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Greece’s far-left Tsipras puts rescue deal in doubt

Text by Sébastian SEIBT

Latest update : 2012-05-09

The leader of Greece’s far-left Syriza party has warned the international community that if it forms a cabinet, it will renege on the terms of the 240-billion-euro EU-IMF bailout plan.

Alexis Tsipras (pictured), leader of the Greek far-left coalition party Syriza, is the new bête noire of the European Union – and especially so for Germany’s Angela Merkel, the mastermind of the European fiscal pact that aims to restrict government debt levels across Europe.

Syriza wants to renegotiate the austerity measures agreed between the former government and the international community.

“The popular verdict [of the elections] has clearly nullified the loan agreement and pledges sent to Europe and the IMF," the 37-year-old said in a televised address on Tuesday.

His party has been charged with the virtually impossible task of forming a coalition government by May 10.

On Wednesday Tsipras was to meet with leaders of the outgoing socialist PASOK and conservative New Democracy parties for talks on forming a new coalition, parties with which Syriza has virtually nothing in common.

Beyond the hurdles the party faces domestically, Syriza’s position on renegotiating the bailout terms would threaten to put an end to ongoing international support.

Despite confirmation from the European commission on Wednesday that the latest instalment of the bailout package would be paid, what happens next remains far from certain.

"Our position is unchanged,” said a spokesman for Merkel’s CDU party on Wednesday. “Aid can only flow if the conditions [reforms for the austerity budget] are met,"

To the left of the left

Tsipras’ Greek critics accuse his party of being fundamentally anti-European.

"If we say no to everything, we leave the eurozone," Gikas Hardouvelis, economic advisor to outgoing Prime Minister Lucas Papademos, said on Wednesday.

The truth lies more in the hard-left stance of Syriza, rather than any fundamental anti-European sentiment.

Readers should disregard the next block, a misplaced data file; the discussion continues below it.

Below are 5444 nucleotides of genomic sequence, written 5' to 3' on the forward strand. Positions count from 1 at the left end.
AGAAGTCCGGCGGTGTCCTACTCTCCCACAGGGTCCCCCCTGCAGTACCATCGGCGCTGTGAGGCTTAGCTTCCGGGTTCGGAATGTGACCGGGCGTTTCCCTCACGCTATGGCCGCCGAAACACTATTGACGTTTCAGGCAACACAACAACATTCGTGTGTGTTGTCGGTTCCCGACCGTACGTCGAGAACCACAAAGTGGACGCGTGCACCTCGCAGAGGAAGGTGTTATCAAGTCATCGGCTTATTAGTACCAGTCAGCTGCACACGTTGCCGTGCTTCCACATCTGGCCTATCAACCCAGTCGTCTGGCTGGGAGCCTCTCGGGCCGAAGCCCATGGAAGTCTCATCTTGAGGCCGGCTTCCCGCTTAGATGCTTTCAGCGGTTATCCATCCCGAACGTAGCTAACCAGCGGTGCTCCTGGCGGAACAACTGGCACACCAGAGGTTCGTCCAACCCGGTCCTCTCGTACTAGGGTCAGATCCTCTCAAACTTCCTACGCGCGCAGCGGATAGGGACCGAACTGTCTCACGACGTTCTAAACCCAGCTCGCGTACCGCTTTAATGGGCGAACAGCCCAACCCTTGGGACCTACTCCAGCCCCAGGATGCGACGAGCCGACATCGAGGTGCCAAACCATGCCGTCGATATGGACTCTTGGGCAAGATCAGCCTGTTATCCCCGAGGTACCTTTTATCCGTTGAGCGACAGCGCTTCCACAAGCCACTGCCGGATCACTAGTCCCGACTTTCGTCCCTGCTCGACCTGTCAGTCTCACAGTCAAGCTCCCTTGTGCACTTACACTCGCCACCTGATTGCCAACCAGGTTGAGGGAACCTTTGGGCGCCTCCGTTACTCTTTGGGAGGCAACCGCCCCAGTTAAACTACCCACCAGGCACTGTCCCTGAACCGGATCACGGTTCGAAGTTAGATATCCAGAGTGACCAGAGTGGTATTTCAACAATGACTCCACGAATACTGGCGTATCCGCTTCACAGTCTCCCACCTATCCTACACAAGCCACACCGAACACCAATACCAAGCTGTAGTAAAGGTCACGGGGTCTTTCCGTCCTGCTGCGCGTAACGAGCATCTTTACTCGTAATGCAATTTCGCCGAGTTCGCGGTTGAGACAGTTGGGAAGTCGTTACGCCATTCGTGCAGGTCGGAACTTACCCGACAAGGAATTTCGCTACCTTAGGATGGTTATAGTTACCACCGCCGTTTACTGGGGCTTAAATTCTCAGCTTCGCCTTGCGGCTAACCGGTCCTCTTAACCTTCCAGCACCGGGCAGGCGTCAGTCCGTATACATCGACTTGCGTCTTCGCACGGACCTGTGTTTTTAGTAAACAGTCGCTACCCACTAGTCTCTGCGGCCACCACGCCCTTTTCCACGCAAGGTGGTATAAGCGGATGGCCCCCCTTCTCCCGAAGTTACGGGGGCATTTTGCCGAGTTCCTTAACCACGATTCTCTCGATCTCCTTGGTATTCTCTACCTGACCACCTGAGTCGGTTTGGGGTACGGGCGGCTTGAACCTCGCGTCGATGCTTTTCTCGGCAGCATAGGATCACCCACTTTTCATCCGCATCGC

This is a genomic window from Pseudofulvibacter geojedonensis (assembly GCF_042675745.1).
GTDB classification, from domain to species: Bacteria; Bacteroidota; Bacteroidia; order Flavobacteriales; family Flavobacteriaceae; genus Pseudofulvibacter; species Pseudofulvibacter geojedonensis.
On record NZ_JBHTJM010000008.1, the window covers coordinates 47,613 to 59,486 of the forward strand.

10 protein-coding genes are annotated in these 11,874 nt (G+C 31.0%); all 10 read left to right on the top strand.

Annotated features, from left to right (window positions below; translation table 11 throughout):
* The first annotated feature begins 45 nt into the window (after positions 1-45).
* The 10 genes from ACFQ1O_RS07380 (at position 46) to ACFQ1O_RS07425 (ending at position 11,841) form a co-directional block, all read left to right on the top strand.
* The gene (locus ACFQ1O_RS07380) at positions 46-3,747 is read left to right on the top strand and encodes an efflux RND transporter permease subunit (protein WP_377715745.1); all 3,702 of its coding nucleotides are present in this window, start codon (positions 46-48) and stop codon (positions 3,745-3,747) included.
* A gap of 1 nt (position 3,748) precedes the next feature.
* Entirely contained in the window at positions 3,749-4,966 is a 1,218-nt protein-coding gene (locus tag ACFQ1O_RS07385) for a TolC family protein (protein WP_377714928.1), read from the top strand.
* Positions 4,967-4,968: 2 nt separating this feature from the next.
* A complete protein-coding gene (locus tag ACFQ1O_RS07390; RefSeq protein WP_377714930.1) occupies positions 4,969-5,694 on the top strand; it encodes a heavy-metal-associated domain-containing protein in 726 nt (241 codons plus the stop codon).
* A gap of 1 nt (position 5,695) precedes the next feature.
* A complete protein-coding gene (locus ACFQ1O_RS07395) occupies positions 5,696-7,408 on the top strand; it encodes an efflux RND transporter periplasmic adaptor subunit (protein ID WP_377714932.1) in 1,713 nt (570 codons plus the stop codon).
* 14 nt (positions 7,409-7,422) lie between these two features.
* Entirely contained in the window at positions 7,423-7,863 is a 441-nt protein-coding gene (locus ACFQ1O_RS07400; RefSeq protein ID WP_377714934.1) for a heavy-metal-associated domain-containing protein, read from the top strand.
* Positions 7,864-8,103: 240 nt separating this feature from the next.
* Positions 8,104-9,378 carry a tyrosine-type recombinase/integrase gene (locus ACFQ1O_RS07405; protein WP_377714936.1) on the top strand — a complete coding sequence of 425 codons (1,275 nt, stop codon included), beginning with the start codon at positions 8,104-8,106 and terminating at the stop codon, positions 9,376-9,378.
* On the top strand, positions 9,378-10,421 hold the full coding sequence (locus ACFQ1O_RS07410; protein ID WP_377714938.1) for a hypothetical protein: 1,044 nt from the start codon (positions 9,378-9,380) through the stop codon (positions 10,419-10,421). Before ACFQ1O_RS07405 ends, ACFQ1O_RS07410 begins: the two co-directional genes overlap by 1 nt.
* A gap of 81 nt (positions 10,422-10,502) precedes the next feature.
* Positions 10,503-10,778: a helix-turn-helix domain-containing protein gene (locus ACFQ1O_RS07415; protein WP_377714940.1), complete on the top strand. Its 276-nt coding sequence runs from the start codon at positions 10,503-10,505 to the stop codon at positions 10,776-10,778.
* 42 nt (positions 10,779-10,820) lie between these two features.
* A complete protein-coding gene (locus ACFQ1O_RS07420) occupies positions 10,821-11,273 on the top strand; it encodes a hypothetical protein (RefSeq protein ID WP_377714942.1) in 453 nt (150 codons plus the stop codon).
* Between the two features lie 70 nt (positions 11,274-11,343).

The party was formed in 2001 from various communist groups that wanted to distance themselves from Moscow, and is made up of the more pro-European elements of the Greek KKE communist party.

Tsipras’ argues that beyond being the fault of Europe, Greece is in dire economic straits because “the debt is only taxes that the rich haven’t paid” and that “the two bailout plans are a ball and chain on our economy.”

The party’s political agenda shares similarities with other European left-wing parties, notably France’s Socialists.

Echoing the policies of French President-elect François Hollande, Syriza has called for a Europe-wide financial transaction tax and wants top-tier earners to pay income tax at 75% on income over 500,000 euros (as opposed to Hollande’s 1 million).

Tsipras has also called for the European Investment bank to play a more active role in promoting growth over the unpopular austerity measures.

The party’s national programme, however, is far to the left of Hollande’s Socialist Party.

Tsipras wants to renationalise all Greek banks and to impose centralized management for all the country’s banking activities.

He also wants to provide unemployment benefits for unlimited periods as well as imposing rules to limit private companies from being able to fire workers without authorisation from a central authority.

And even if Tsipras does not succeed in gorming a coalition government, notes Jean Marcou, political sciences professor Grenoble's Institut d'études politiques on website, his electoral success will have "put into question the Greek parliamentary system as it has existed since 1975".

Date created : 2012-05-09


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